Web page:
Self-management interventions for skin care in people with a spinal cord injury: part 2—a systematic review of use of theory and quality of intervention reporting

Justine S. Baron, Katrina J. Sullivan, Jillian M. Swaine, Arlene Aspinall, Susan Jaglal, Justin Presseau, Dalton Wolfe, Jeremy M. Grimshaw

Research output: Contribution to journalReview article

2 Citations (Scopus)

Abstract

Study design: Systematic review. Objectives: To examine use of theory and quality of reporting in skin care self-management interventions for people with SCI. Setting: International. Methods: The Theory Coding Scheme (TCS) and the Template for Intervention Description and Replication (TIDieR) checklist were applied by two independent researchers to 17 interventions identified in a systematic review of self-management interventions for skin care in people with SCI. Results: Six (35%) of the 17 interventions reviewed were reported to have a theoretical basis. Theories used included three of the most commonly featured in health behavior research (the Health Belief Model, Social Cognitive Theory, and the Transtheoretical Model). In these six interventions, theory was used to design content but not to select participants or tailor strategies. None of the interventions were used to test theories in the SCI population, or to propose theoretical refinements. Reporting quality was found to vary by TIDieR item, with 6–100% of interventions including recommended information. Information on two intervention fidelity items was missing in 53 and 82% of descriptions. Conclusions: Use of theory and reporting quality in SCI self-management research remains suboptimal, potentially slowing down advancements in this area of research. Rehabilitation researchers should direct their efforts toward improving these practices to help build a science of SCI self-management that is cumulative and reproducible by clinicians, scientists, and policy makers. Sponsorship: This work was funded through a postdoctoral fellowship awarded to the first author by the Rick Hansen Institute.

Original languageEnglish
Pages (from-to)837-846
Number of pages10
JournalSpinal Cord
Volume56
Issue number9
DOIs
Publication statusPublished - 1 Sep 2018

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Skin Care
Self Care
Spinal Cord Injuries
Research
Research Personnel
Health Behavior
Administrative Personnel
Checklist
Rehabilitation
Health
Population

Cite this

Baron, Justine S. ; Sullivan, Katrina J. ; Swaine, Jillian M. ; Aspinall, Arlene ; Jaglal, Susan ; Presseau, Justin ; Wolfe, Dalton ; Grimshaw, Jeremy M. / Self-management interventions for skin care in people with a spinal cord injury : part 2—a systematic review of use of theory and quality of intervention reporting. In: Spinal Cord. 2018 ; Vol. 56, No. 9. pp. 837-846.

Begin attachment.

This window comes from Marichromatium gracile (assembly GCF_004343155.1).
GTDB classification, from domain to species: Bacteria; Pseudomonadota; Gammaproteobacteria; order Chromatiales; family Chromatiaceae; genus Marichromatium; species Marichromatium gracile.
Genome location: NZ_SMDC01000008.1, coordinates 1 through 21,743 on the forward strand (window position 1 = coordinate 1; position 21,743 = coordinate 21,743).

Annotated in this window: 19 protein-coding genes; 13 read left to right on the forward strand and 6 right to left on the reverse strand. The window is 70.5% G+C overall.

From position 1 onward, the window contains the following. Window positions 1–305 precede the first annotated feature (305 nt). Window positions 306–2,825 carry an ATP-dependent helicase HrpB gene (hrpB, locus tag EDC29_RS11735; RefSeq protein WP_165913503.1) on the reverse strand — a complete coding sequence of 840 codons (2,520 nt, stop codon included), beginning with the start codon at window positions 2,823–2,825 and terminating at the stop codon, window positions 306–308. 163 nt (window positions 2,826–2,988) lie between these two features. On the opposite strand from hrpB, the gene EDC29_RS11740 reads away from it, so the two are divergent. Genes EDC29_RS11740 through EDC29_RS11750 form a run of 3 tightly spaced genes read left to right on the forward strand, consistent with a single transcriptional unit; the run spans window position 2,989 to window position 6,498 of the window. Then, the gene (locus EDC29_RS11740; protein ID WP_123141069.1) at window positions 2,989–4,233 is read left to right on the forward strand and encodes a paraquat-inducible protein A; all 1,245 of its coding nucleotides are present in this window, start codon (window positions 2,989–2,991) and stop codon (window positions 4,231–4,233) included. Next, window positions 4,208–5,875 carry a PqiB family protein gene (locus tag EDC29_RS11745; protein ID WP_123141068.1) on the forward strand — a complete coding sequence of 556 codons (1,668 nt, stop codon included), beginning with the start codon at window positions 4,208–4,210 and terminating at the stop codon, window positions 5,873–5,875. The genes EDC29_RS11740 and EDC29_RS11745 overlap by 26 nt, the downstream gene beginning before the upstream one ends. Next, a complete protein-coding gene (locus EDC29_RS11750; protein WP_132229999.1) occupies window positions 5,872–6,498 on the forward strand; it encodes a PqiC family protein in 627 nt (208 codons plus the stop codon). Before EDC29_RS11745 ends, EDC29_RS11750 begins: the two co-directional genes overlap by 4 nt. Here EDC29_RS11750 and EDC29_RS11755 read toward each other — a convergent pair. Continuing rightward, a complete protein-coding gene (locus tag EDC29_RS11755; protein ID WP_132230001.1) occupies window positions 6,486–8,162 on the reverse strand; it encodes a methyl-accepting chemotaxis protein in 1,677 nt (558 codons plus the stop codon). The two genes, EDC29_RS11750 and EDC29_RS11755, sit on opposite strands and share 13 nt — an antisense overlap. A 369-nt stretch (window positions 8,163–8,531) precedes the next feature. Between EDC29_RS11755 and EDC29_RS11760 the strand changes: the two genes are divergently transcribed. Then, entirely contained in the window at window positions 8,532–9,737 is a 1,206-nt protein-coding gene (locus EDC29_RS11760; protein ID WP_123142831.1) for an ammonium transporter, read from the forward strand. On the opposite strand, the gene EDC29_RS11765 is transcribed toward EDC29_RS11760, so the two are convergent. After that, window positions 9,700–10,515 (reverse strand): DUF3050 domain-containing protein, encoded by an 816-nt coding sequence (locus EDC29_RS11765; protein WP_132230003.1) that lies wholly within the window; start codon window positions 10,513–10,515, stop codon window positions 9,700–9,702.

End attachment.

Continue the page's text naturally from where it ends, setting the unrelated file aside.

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title = "Self-management interventions for skin care in people with a spinal cord injury: part 2—a systematic review of use of theory and quality of intervention reporting",
abstract = "Study design: Systematic review. Objectives: To examine use of theory and quality of reporting in skin care self-management interventions for people with SCI. Setting: International. Methods: The Theory Coding Scheme (TCS) and the Template for Intervention Description and Replication (TIDieR) checklist were applied by two independent researchers to 17 interventions identified in a systematic review of self-management interventions for skin care in people with SCI. Results: Six (35{\%}) of the 17 interventions reviewed were reported to have a theoretical basis. Theories used included three of the most commonly featured in health behavior research (the Health Belief Model, Social Cognitive Theory, and the Transtheoretical Model). In these six interventions, theory was used to design content but not to select participants or tailor strategies. None of the interventions were used to test theories in the SCI population, or to propose theoretical refinements. Reporting quality was found to vary by TIDieR item, with 6–100{\%} of interventions including recommended information. Information on two intervention fidelity items was missing in 53 and 82{\%} of descriptions. Conclusions: Use of theory and reporting quality in SCI self-management research remains suboptimal, potentially slowing down advancements in this area of research. Rehabilitation researchers should direct their efforts toward improving these practices to help build a science of SCI self-management that is cumulative and reproducible by clinicians, scientists, and policy makers. Sponsorship: This work was funded through a postdoctoral fellowship awarded to the first author by the Rick Hansen Institute.",
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Self-management interventions for skin care in people with a spinal cord injury : part 2—a systematic review of use of theory and quality of intervention reporting. / Baron, Justine S.; Sullivan, Katrina J.; Swaine, Jillian M.; Aspinall, Arlene; Jaglal, Susan; Presseau, Justin; Wolfe, Dalton; Grimshaw, Jeremy M.

In: Spinal Cord, Vol. 56, No. 9, 01.09.2018, p. 837-846.

Research output: Contribution to journalReview article

TY - JOUR

T1 - Self-management interventions for skin care in people with a spinal cord injury

T2 - part 2—a systematic review of use of theory and quality of intervention reporting

AU - Baron, Justine S.

AU - Sullivan, Katrina J.

AU - Swaine, Jillian M.

AU - Aspinall, Arlene

AU - Jaglal, Susan

AU - Presseau, Justin

AU - Wolfe, Dalton

AU - Grimshaw, Jeremy M.

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